In​ the API, a group resource “represents an Azure Active Directory Group. While this sounds quite simple, in actuality it means many different things. In the directory a group object can be used in access control lists (security), for distributing email (Exchange), a dynamic collection of users (Dynamic Groups in Azure AD Premium), and a group object can represent a plan in the Planner application. Understanding the purpose of a group resource in the directory can be quite maddening. Many different properties and relationships must be reviewed to make an accurate classification.

To aid i​​​n the review of properties and relationships of a group resource, I’ve created a web application named the Office 365 Groups Explorer. This application is available for all to run against their own tenant at https://office365groupsexplorer.azurewebsites.net/. The application source code is available at https://github.com/pschaeflein/Office365-Groups-Explorer​.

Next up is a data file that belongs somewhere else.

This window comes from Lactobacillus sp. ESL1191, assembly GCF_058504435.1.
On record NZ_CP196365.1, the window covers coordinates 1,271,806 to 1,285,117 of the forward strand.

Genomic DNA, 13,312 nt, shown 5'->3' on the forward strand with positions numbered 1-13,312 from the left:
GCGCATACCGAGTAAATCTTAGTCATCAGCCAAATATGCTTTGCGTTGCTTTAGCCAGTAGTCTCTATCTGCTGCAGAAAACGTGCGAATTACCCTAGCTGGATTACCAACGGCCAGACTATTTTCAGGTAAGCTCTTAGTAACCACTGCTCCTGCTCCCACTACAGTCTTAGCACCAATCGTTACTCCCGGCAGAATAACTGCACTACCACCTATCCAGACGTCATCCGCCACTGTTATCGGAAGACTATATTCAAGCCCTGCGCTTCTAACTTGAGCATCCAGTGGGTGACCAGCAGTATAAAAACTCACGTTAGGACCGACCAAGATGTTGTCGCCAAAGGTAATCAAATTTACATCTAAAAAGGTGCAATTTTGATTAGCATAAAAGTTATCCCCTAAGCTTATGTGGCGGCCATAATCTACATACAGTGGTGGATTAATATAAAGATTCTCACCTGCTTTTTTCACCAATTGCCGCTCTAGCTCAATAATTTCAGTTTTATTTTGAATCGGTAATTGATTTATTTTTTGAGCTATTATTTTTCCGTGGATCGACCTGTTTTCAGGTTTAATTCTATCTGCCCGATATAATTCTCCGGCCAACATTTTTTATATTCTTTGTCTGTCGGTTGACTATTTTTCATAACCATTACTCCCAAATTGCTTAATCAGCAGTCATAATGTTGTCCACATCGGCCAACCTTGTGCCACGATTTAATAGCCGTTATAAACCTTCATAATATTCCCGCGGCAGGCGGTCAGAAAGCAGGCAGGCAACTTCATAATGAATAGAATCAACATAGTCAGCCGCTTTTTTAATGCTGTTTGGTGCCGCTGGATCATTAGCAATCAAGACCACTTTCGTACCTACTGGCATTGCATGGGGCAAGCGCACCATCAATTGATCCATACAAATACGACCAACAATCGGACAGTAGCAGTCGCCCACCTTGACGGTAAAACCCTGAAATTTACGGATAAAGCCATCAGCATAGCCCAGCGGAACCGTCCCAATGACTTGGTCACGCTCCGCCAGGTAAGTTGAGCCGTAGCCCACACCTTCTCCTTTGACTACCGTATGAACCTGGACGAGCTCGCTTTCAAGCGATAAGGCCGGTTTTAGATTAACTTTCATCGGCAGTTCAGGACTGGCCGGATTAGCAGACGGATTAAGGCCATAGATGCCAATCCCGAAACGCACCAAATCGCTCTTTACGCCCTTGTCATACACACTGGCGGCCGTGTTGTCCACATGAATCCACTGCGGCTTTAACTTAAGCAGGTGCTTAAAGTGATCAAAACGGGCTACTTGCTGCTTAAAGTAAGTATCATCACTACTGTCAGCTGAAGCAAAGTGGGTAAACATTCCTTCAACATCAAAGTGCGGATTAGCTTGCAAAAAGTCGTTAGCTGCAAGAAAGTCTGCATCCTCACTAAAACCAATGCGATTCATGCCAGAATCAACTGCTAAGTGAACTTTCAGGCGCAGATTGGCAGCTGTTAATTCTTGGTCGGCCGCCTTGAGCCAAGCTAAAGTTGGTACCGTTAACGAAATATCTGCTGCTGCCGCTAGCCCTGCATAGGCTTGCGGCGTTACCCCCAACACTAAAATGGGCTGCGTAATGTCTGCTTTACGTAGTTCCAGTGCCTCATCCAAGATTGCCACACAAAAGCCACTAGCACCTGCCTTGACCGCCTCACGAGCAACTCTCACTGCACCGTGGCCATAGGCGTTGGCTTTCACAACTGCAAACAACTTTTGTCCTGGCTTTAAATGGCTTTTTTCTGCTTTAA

Companion Web Application

The companion web application lists all groups in the user’s tenant, along with all the properties. For step-by-step instructions to create a similar application, complete the lab in the Training Content repository produced by the Office Developer team on GitHub: Deep Dive into the Microsoft Graph for Office 365 Groups. Since those steps are available, this article will not focus on app registration nor the mechanics of the REST endpoint. Rather, it will discuss the resources, properties and relationships in the API. This information, combined with the official documentation should help in the creation of your custom applications that leverage the Groups resources.